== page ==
How to get around the MBTA’s 30-day Orange Line shutdown

MBTA Orange Line cars at the Wellington train yard in Medford after T leaders announced the line will be shut down for 30 days later this month to handle a backlog of repairs and upgrades. (Jesse Costa/WBUR)
MBTA Orange Line cars at the Wellington train yard in Medford after T leaders announced the line will be shut down for 30 days later this month to handle a backlog of repairs and upgrades. (Jesse Costa/WBUR)

The MBTA's unprecedented plan to shut down the entire Orange Line for 30 days has begun, and officials are warning commuters of all sorts to brace themselves.

The closure started at 9 p.m. on Friday, Aug. 19, and is expected to run through Sunday, Sept. 18 — coinciding with a separate four-week closure of the Green Line north of Government Center that begins on Monday, Aug. 22.

The service suspensions are intended to give MBTA crews around-the-clock access to catch up on a backlog of maintenance projects, after federal regulators found that overnight hours weren't providing enough time for sufficient repairs. All in all, officials expect to complete five years-worth of upgrades during the next month.

Still, they acknowledged the diversions will be "disruptive" — and not only for Orange Line riders. During a press conference, Gov. Charlie Baker said there will be travel impacts on drivers, bikers and pedestrians as well. And officials said all commuters in the Boston area should give themselves extra time, no matter what mode of transportation they use.

Of course, the impacts will be most severely felt by the tens of thousands of people who rely on the Orange Line each day. Here's a look at the alternatives for residents commuting in from Oak Grove, Forest Hills and every stop in between:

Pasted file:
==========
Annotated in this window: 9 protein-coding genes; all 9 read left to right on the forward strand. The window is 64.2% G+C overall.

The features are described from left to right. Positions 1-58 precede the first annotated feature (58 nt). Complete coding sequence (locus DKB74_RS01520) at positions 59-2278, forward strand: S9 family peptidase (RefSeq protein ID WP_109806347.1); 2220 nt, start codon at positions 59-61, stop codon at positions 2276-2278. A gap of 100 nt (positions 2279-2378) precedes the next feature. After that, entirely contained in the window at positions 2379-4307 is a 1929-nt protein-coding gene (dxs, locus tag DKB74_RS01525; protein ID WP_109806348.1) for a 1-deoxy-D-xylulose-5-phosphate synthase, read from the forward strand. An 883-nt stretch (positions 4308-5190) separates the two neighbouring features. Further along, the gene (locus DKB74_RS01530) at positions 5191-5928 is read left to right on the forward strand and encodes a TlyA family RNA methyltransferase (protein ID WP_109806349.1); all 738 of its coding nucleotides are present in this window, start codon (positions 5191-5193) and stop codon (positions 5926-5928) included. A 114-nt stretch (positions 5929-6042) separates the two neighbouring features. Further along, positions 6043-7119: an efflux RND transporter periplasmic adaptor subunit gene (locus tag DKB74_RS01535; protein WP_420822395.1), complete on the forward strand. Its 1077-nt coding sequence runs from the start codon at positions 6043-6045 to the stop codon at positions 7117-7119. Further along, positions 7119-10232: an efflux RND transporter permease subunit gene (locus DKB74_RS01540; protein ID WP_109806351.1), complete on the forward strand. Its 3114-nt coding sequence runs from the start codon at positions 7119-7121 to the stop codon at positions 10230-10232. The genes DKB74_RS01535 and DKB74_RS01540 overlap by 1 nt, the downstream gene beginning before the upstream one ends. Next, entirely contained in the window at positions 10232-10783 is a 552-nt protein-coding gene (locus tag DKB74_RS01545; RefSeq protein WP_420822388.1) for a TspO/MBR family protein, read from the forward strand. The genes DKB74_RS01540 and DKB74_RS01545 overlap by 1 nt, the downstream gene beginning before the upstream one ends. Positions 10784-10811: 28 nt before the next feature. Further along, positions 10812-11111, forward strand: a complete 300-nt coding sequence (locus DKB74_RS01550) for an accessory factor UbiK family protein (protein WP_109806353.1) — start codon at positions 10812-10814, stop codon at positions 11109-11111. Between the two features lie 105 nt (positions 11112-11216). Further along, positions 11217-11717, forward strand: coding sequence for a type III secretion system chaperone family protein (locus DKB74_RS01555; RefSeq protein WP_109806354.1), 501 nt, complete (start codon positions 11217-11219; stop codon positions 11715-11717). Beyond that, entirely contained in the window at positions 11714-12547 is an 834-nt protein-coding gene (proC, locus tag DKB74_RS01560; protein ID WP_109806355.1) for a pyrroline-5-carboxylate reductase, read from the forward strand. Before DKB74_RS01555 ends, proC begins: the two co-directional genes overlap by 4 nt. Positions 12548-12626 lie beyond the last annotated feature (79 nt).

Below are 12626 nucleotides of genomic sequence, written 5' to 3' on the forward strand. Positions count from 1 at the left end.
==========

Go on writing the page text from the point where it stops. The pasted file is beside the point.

One familiar option is shuttle buses.

MBTA General Manager Steve Poftak says the agency has "literally" chartered "every accessible bus east of the Mississippi" to replace train service during the closure.

The buses run from both the north and south ends of the Orange Line, making stops at nearly every station on the line, as well as Government Center and Copley Square, to help rider switch onto the Green Line.

Initially, the plan was to skip four harder-to-reach downtown stops: State Street, Downtown Crossing, Chinatown and Tufts Medical Center.

However, after pushback from local officials, the T announced it will run "supplemental shuttle service" looping from Government Center to the Tufts Medical Center and Chinatown every 30 minutes between 5 a.m. and 7 a.m. in the morning and from 8 p.m. to the end of service at 1 a.m. They also added an outbound Silver Line stop on the SL4 route at the intersection of Surface Artery and Kneeland Street to serve Chinatown.

While anyone can jump on any of the shuttle buses for free, riders do then have to contend with the Boston area's brutal traffic. City officials have warned it will still be relatively slow going — though they are adding bus lanes by Government Center, Copley, Sullivan Square and on the Gilmore Bridge between Cambridge and Charlestown.

MBTA officials say that the shuttle buses will be accessible for those with mobility needs — either low floors or (more likely) wheelchair lifts at the back. They're also deploying about 20 wheelchair-accessible vans that will be on call at each of the Orange Line stations.

Additionally, since the shuttle buses are free, all RIDE trips that begin and end within ¾ mile of the Orange Line will be free for users of the door-to-door paratransit service during the 30-day shutdown.

Another option is the commuter rail.

During the 30-day shutdown, all commuter rail stops in Zone 1A, Zone 1 and Zone 2 will allow riders to board by simply showing their CharlieCard or CharlieTicket.

Technically, you don't even have to pay; you could simply use an old CharlieCard or CharlieTicket with zero balance — or grab a blank CharlieCard for free (they're available at six Orange Line stops and dozens of other retail locations). Just show it to a conductor and you're good to board.

It will also be easier to catch a commuter rail train on the lines that run adjacent to the Orange Line.

On both sides, T officials are boosting service. During the morning rush, Poftak says there will be seven additional trains from Forest Hills to South Station and four additional trains from Oak Grove to North Station.